To Thomas Mann Randolph, Jr.
Philadelphia Feb. 18. 1793.
I recieved about a fortnight ago your favor of Jan. 24. and by this week’s post Maria received the one addressed to her. I am extremely pleased with the progress of the work at Monticello, and indebted to you for it, as also for communicating it, as well as the account of the sales in Bedford. I am in hopes of procuring tenants in Maryland for all my lands on the Shadwell side of the river at a quarter of a dollar the acre, to be rented for 7. years, and to hire the negroes on the same lands for 25. dollars averaged, from year to year only, so that I may take them away if ill treated. The business is not yet concluded, and therefore I would wish it to be not at all known. I mention it to you, because I think you have sometimes expressed a disposition to rent Edgehill, in which if you still are, and like these terms, perhaps it might be possible for me to engage a further number of tenants. As soon as Congress is over I shall go, if I have time, into the neighborhood (at the head of Elk) where the business is on the carpet, and try to conclude for myself. I propose to parcel the lands in tenements of from 200 to 400. acres each. If I succeed in this, I should expect to be able to extend the same system to Bedford. The husbandry about the head of Elk is in wheat and grazing: little corn, and less pork. This I think is what would suit us best, for which reason I turned my attention to that quarter, and also because the labour there being performed by slaves with some mixture of free labourers, the farmers there understand the management of negroes on a rational and humane plan.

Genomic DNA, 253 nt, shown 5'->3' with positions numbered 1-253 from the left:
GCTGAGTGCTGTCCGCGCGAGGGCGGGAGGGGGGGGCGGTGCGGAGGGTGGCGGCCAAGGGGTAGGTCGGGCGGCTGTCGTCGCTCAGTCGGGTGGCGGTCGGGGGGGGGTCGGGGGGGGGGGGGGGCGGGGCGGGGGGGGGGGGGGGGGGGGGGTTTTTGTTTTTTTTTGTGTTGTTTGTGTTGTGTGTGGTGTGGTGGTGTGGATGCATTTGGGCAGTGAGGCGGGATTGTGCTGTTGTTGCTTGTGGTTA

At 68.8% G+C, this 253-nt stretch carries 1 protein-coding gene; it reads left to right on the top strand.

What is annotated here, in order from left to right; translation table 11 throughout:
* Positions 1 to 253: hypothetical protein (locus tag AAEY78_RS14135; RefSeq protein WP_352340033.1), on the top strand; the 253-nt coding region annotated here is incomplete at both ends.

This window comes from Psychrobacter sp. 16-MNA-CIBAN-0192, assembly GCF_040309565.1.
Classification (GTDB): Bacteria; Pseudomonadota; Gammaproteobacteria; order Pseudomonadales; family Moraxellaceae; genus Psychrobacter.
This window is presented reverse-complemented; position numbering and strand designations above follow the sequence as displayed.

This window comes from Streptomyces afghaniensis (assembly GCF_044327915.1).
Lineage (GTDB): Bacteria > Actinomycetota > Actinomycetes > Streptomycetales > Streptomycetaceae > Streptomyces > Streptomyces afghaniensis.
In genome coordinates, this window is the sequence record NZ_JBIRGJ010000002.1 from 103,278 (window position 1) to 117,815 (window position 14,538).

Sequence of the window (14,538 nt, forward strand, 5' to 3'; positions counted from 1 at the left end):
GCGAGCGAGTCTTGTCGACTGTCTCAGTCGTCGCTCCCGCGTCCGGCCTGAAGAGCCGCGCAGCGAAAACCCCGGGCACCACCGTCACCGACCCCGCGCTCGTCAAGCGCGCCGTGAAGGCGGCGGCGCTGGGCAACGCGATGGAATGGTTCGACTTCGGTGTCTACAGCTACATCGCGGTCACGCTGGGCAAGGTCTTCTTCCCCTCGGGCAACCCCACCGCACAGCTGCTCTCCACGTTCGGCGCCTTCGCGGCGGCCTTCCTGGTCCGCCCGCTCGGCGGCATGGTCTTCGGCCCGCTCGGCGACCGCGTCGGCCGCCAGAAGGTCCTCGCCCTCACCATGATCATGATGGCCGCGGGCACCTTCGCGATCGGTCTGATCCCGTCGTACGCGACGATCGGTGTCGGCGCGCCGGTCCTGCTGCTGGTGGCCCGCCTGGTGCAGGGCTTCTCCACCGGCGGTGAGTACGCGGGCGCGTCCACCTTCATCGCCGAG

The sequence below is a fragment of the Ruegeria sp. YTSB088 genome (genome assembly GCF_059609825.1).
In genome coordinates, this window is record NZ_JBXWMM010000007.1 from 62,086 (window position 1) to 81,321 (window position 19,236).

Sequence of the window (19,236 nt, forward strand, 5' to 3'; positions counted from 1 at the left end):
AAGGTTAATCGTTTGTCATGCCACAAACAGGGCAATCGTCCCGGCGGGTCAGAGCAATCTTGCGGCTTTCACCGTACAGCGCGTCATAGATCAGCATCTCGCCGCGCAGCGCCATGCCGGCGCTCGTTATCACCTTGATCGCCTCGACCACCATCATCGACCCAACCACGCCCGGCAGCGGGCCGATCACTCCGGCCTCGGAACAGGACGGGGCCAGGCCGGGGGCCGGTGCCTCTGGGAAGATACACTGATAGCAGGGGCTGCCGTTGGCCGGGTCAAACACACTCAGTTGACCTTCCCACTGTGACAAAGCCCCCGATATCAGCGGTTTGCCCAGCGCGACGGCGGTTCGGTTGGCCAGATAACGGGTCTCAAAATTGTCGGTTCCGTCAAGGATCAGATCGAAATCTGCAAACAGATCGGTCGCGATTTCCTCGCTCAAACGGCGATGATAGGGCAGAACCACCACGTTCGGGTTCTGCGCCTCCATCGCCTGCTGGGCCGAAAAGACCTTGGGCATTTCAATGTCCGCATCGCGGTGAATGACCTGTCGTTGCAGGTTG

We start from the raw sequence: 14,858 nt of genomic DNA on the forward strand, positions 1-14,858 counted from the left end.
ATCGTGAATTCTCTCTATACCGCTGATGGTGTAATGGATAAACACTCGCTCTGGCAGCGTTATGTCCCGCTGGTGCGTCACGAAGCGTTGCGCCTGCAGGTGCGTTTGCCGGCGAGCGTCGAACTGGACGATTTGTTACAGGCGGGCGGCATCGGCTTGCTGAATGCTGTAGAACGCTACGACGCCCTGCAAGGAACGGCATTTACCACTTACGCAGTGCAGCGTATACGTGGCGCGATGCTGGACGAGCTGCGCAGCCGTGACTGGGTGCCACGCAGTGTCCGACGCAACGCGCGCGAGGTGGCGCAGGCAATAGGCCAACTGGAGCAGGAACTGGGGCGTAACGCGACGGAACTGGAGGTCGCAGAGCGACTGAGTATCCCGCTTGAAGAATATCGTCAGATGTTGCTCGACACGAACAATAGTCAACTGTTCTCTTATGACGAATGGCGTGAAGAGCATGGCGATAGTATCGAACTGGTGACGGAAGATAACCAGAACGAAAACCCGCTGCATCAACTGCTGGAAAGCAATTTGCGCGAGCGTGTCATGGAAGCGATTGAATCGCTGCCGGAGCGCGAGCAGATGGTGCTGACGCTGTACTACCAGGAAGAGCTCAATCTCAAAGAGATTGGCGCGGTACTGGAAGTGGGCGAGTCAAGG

I sometime ago sold my horse Brimmer for what he cost me. A few days after, Joseph took it into his head to take an airing, on Matchless, let him run away with him, in doing which he run full speed against the shaft of a cart and killed himself. So that I am now reduced to my old pair, and to Tarquin, whom also I must sell before I come home, as his hoofs are not firm enough for our stones. I have offered him for 100. Doll. and he is in better condition than when I bought him.—I hope you have heard of the servants clothes. They went from here the 12th. of Dec. by a Capt. Swaile of the schooner Mary bound to Norfolk and Richmond. The box was addressed to you, to the care of Mr. Brown. If he has not received it, enquiries will be necessary at Norfolk.—Give my love to my dear Martha and be assured of the best affections of Dear Sir Your’s sincerely
RC (DLC); at foot of first page: “Mr. Randolph.” Tr (ViU: Edgehill-Randolph Papers); 19th-century copy. Not recorded in SJL.